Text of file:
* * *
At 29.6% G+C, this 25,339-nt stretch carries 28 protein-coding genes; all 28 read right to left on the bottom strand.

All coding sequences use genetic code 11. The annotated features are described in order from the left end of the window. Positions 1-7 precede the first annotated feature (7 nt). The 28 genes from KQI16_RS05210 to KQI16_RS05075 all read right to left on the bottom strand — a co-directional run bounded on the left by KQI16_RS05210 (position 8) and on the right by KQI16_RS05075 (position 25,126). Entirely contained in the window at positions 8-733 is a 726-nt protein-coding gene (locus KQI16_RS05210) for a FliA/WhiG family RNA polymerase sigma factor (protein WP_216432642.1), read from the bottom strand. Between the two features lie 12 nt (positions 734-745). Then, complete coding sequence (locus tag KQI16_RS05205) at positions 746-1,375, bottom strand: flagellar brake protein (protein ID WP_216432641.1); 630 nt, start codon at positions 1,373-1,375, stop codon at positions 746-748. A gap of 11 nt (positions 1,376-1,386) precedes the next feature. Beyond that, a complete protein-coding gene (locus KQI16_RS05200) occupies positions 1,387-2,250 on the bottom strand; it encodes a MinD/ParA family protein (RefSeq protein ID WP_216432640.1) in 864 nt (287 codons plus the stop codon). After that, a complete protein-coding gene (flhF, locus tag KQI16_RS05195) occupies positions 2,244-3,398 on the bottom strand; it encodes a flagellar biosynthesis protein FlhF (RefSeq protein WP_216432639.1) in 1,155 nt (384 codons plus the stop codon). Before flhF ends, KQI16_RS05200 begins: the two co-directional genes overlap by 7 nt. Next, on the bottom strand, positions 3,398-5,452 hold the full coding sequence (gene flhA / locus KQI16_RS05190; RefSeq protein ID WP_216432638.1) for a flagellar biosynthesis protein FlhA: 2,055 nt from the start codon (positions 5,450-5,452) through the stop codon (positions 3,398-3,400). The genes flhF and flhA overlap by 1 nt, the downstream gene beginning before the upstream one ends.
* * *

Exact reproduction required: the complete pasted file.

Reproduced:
At 29.6% G+C, this 25,339-nt stretch carries 28 protein-coding genes; all 28 read right to left on the bottom strand.

All coding sequences use genetic code 11. The annotated features are described in order from the left end of the window. Positions 1-7 precede the first annotated feature (7 nt). The 28 genes from KQI16_RS05210 to KQI16_RS05075 all read right to left on the bottom strand — a co-directional run bounded on the left by KQI16_RS05210 (position 8) and on the right by KQI16_RS05075 (position 25,126). Entirely contained in the window at positions 8-733 is a 726-nt protein-coding gene (locus KQI16_RS05210) for a FliA/WhiG family RNA polymerase sigma factor (protein WP_216432642.1), read from the bottom strand. Between the two features lie 12 nt (positions 734-745). Then, complete coding sequence (locus tag KQI16_RS05205) at positions 746-1,375, bottom strand: flagellar brake protein (protein ID WP_216432641.1); 630 nt, start codon at positions 1,373-1,375, stop codon at positions 746-748. A gap of 11 nt (positions 1,376-1,386) precedes the next feature. Beyond that, a complete protein-coding gene (locus KQI16_RS05200) occupies positions 1,387-2,250 on the bottom strand; it encodes a MinD/ParA family protein (RefSeq protein ID WP_216432640.1) in 864 nt (287 codons plus the stop codon). After that, a complete protein-coding gene (flhF, locus tag KQI16_RS05195) occupies positions 2,244-3,398 on the bottom strand; it encodes a flagellar biosynthesis protein FlhF (RefSeq protein WP_216432639.1) in 1,155 nt (384 codons plus the stop codon). Before flhF ends, KQI16_RS05200 begins: the two co-directional genes overlap by 7 nt. Next, on the bottom strand, positions 3,398-5,452 hold the full coding sequence (gene flhA / locus KQI16_RS05190; RefSeq protein ID WP_216432638.1) for a flagellar biosynthesis protein FlhA: 2,055 nt from the start codon (positions 5,450-5,452) through the stop codon (positions 3,398-3,400). The genes flhF and flhA overlap by 1 nt, the downstream gene beginning before the upstream one ends.